People were thrilled to learn that the Purple One, Prince, had written a song about Baltimore in the wake of Freddie Gray's death and days of civic unrest. They were even more excited when the pop legend announced last night he would be performing a RALLY 4 PEACE this Sunday, with a portion of proceeds going to an as-yet-unnamed charity.
Tickets for the show just went on sale, and though some were available for $22 (before the Ticketmaster-Live Nation conglomerate tacks on its exorbitant fees), the remainder of seats go in the range of $122-$497. Naturally, the $22 tickets sold out rather quickly (as of this writing, the cheapest tickets available were $197).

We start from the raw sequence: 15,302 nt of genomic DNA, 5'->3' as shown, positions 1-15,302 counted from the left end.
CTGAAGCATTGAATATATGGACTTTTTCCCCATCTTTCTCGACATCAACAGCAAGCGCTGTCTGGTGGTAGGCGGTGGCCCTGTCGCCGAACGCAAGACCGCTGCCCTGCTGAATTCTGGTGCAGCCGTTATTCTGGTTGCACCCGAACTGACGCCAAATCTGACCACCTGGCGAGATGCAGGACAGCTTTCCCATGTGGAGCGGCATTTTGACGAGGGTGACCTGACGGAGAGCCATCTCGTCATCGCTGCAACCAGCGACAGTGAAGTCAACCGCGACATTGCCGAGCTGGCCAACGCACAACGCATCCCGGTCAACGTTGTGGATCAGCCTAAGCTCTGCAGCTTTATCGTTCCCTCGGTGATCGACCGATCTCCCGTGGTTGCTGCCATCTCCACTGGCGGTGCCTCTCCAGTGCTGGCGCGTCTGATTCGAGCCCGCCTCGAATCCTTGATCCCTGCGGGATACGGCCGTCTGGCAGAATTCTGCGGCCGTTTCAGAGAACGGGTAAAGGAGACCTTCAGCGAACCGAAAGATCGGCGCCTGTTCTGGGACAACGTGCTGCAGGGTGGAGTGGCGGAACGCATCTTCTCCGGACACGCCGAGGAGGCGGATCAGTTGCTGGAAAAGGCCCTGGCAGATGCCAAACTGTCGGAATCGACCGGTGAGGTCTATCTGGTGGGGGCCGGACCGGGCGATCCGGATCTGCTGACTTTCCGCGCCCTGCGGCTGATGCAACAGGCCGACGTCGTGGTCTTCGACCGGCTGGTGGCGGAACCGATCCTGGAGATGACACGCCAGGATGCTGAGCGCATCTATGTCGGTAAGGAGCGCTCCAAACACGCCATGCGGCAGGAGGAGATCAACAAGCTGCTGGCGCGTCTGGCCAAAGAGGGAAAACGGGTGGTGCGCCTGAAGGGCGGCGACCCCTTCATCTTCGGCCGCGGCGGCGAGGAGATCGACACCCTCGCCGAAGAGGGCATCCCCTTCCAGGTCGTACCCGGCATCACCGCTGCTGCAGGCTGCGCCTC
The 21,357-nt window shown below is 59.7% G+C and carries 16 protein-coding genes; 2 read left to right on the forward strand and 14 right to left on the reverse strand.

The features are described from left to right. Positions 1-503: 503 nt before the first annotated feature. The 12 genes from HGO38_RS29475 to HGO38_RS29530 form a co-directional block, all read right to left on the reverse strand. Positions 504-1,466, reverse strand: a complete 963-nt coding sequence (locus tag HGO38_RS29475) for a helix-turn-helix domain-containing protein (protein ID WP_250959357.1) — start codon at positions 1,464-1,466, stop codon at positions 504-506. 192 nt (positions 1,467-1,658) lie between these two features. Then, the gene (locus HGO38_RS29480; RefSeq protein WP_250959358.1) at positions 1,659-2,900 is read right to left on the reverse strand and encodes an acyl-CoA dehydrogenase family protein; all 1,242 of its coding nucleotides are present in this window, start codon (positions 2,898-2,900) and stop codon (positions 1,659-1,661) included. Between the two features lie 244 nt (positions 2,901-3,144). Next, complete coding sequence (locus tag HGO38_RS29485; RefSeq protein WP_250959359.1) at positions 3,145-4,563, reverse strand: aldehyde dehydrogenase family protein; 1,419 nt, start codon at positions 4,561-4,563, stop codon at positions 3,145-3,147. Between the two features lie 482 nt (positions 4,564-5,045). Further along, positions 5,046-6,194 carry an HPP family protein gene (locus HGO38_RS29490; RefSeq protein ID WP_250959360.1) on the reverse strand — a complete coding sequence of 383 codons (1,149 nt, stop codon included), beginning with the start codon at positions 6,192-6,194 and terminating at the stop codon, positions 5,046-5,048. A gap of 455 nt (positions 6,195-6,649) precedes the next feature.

So let's think about this for a second: A show meant to mend the wounds brought about by economic oppression and structural racism costs more than $100 to attend? Something tells us many of the people affected by these problems, the same people the show is supposedly seeking out, couldn't afford the cost of entry.
While we're at it, tickets for the concert were only available for sale online; nobody could purchase them at the box office. As a 2013 Technical.ly Baltimore article notes, Mayor Stephanie Rawlings-Blake has previously said between 20 to 40 percent of Baltimore's 620,000 residents don't have internet access in their homes.
Adding insult to injury, all tickets, of course, included Ticketmaster's ridiculous fees that would have been drastically reduced if City Council had not gutted a bill on the topic last year.